Corporate brands embarrassing themselves when it comes to Black history is nothing new, but when you factor in the tech sector's near universal anti-blackness due to an appaling lack of black employees and complete absence of black decision-makers, you get absolutely moronic crap like this.
Snapchat apologized for its now-removed Juneteenth filter, telling CNBC on Friday that it went live without being approved through its review process.
Using the Pan-African flag as the backdrop of the filter, the app prompted users to smile, which then caused chains to appear behind them and break.
“We deeply apologize to the members of the Snapchat community who found this Lens offensive. A diverse group of Snap team members were involved in developing the concept, but a version of the Lens that went live for Snapchatters this morning had not been approved through our review process. We are investigating why this mistake occurred so that we can avoid it in the future,” a Snap spokesperson told CNBC in a statement.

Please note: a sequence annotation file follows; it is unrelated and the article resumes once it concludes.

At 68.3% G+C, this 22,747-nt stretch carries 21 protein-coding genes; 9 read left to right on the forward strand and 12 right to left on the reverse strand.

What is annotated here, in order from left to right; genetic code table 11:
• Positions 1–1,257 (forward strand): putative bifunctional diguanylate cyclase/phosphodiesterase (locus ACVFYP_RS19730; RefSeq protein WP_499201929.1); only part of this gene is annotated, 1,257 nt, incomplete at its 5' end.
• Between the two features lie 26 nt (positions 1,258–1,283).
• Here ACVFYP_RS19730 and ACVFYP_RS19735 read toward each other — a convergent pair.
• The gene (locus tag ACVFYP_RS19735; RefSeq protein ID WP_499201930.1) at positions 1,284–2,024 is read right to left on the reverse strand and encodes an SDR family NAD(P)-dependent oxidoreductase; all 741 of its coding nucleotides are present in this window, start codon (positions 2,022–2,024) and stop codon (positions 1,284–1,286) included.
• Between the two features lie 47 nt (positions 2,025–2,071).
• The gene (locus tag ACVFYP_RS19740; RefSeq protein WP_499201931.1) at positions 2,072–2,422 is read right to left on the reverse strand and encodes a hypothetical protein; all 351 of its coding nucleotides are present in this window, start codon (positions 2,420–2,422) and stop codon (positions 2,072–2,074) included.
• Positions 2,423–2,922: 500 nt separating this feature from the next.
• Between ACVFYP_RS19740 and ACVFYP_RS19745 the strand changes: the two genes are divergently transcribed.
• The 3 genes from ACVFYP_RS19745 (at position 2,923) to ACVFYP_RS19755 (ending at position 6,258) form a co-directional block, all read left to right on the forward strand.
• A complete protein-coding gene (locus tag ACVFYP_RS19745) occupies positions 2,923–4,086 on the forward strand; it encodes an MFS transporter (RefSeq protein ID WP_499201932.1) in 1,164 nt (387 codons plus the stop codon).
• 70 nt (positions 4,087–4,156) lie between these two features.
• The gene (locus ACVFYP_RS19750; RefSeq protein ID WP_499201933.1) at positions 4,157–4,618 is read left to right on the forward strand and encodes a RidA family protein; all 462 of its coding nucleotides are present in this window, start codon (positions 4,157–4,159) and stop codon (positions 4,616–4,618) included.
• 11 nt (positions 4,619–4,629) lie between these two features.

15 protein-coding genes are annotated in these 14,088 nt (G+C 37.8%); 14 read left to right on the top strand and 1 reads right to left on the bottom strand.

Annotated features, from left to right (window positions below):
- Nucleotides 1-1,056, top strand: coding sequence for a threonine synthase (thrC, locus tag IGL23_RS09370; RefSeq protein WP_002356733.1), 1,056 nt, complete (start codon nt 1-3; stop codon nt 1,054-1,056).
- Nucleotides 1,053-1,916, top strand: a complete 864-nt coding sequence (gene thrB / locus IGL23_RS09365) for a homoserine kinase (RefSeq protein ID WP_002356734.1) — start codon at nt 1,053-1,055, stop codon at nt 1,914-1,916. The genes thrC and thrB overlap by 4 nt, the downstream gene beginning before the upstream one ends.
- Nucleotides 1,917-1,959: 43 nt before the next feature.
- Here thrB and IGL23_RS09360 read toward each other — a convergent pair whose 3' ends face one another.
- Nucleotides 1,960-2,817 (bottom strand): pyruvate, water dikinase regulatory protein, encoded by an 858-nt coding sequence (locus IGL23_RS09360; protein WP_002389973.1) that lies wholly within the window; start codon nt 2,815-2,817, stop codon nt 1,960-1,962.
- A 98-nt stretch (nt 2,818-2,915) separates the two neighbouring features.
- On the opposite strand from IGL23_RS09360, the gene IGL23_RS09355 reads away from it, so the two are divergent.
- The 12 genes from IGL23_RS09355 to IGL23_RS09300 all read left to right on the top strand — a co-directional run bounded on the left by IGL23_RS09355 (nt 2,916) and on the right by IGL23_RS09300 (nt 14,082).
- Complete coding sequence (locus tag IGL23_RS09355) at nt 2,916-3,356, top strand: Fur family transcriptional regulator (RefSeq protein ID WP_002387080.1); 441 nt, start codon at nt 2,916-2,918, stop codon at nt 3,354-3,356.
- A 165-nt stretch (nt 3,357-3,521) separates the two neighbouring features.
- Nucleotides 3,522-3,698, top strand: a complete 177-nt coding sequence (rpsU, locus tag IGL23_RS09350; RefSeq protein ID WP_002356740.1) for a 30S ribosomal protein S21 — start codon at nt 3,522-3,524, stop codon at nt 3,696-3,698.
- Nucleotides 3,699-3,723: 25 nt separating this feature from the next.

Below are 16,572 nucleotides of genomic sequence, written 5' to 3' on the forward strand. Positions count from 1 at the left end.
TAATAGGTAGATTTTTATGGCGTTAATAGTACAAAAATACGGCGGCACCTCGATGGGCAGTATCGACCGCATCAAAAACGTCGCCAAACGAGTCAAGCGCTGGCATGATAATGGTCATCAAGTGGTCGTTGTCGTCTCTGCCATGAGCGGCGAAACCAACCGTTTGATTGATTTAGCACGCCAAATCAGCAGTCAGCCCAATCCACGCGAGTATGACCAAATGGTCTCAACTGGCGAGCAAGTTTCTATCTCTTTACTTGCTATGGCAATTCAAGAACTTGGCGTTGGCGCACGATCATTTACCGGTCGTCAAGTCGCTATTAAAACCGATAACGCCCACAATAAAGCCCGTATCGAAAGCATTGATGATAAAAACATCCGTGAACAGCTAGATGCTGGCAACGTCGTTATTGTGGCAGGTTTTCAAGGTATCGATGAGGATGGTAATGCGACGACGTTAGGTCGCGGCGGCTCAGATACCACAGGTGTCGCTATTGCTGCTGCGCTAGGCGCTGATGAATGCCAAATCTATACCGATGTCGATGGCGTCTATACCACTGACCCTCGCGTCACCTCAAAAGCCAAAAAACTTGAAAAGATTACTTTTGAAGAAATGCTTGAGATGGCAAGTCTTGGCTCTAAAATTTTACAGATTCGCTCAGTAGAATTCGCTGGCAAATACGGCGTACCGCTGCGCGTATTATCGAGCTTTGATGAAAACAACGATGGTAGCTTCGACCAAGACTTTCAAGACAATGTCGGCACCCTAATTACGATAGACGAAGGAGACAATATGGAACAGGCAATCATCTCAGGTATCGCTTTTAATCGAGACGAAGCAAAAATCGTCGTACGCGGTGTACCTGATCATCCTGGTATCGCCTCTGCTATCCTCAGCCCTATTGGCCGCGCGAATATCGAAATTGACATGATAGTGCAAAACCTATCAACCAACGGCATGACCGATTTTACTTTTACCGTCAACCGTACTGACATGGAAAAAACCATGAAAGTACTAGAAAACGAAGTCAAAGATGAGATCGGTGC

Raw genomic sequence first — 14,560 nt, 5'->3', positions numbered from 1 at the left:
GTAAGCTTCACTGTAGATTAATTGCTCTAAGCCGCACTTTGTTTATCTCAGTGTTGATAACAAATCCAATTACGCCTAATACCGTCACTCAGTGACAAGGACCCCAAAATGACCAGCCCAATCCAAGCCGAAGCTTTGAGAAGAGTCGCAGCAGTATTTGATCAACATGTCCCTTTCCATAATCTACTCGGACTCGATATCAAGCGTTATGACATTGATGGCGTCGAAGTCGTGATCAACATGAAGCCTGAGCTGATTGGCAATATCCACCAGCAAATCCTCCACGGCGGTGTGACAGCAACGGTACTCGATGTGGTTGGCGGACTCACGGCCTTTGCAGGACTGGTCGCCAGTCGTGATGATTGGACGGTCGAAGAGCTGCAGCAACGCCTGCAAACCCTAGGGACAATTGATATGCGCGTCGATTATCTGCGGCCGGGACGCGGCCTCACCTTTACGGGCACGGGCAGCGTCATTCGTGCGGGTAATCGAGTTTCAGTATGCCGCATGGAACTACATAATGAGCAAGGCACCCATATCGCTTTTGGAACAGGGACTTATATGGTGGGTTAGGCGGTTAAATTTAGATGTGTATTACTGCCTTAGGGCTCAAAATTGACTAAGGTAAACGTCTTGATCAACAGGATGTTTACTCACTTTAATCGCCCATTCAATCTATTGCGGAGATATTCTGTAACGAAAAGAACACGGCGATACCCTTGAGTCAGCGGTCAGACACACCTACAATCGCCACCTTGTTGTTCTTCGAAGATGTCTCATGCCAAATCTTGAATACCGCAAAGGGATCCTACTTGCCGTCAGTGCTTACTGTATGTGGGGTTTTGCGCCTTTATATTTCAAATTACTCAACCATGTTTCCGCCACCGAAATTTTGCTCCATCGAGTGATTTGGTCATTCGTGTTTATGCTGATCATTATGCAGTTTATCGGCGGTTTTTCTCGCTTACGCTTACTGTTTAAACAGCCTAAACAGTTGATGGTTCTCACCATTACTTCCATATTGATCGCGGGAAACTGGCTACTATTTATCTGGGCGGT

Criticism of the filter spread when Mark Luckie, a digital strategist and former journalist, shared the filter on Twitter, calling it “interesting.”
This SnapChat #Juneteenth filter is...um...interesting.— Mark S. Luckie (@marksluckie) June 19, 2020
Smile to break the chains? Okay then. pic.twitter.com/Wyob3kT3ew
The blunder comes after Snap CEO Evan Spiegel said the company will continue to keep its diversity report private, according to Business Insider. Spiegel said that releasing the data would reinforce the perception that minority groups are underrepresented in the industry.
I can't think of an industry sector that is more openly antagonistic, unrepentant, and outright racist towards Black America than Silicon Valley right now, even more so than banking or real estate, and that's only because banking and real estate face federal housing and financial civil rights regulations.
Tech does not. They can be as awful as they want to be, and often are.